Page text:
Object: Both botulinum toxin type A (BTA) injection and selective posterior rhizotomy (SPR) are well-recognized treatments for children with spastic cerebral palsy (CP); however, there has been no study in which the long-term effectiveness of these two approaches has been compared.
Methods: The study population comprised 62 ambulatory children with spastic diplegic CP who were participating in the same rehabilitation program and 19 healthy volunteers. The children with CP were divided into the following three groups: BTA (22 cases), SPR (20 cases), and no treatment (20 cases); the healthy volunteers served as the control group. A computer-assisted gait analysis system was used to assess gait performance. Gait was assessed in the three groups of children at 1 week before treatment, and 3, 6, 12, and 20 months after treatment. Based on the analysis of walking velocity, cadence, and step length, the BTA group demonstrated rapid improvement posttreatment but the improvement became insignificant after 12 months even with repeated BTA injections at 4-month intervals. In contrast, the SPR group displayed initial deterioration of gait parameters during the first 3 months posttreatment and then improved continuously from 6 to 20 months. The control group did not display a significant change in gait.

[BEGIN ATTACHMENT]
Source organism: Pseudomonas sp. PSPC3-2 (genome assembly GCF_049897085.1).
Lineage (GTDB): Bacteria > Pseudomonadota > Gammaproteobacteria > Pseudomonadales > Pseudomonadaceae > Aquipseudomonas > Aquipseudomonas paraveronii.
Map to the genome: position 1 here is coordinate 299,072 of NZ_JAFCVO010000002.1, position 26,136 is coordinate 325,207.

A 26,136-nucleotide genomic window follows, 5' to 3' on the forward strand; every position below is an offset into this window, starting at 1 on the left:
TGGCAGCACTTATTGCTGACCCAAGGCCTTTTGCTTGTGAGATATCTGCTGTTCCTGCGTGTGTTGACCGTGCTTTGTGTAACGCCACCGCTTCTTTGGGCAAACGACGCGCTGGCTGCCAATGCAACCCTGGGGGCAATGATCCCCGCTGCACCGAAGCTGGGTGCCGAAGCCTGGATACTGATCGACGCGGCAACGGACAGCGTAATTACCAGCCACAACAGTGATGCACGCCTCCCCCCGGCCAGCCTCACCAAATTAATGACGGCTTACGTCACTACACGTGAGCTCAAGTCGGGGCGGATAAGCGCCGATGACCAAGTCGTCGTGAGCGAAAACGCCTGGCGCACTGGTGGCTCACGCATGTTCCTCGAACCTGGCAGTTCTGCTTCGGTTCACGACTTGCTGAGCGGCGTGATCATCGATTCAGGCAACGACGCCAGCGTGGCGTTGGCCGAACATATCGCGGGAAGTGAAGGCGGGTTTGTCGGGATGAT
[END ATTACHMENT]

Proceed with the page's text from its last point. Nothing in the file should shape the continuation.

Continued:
Conclusions: The findings suggest that the effectiveness of BTA injection is more short-lived and SPR initially decreases gait performance but is expected to improve gait performance at between 6 and 20 months after the procedure.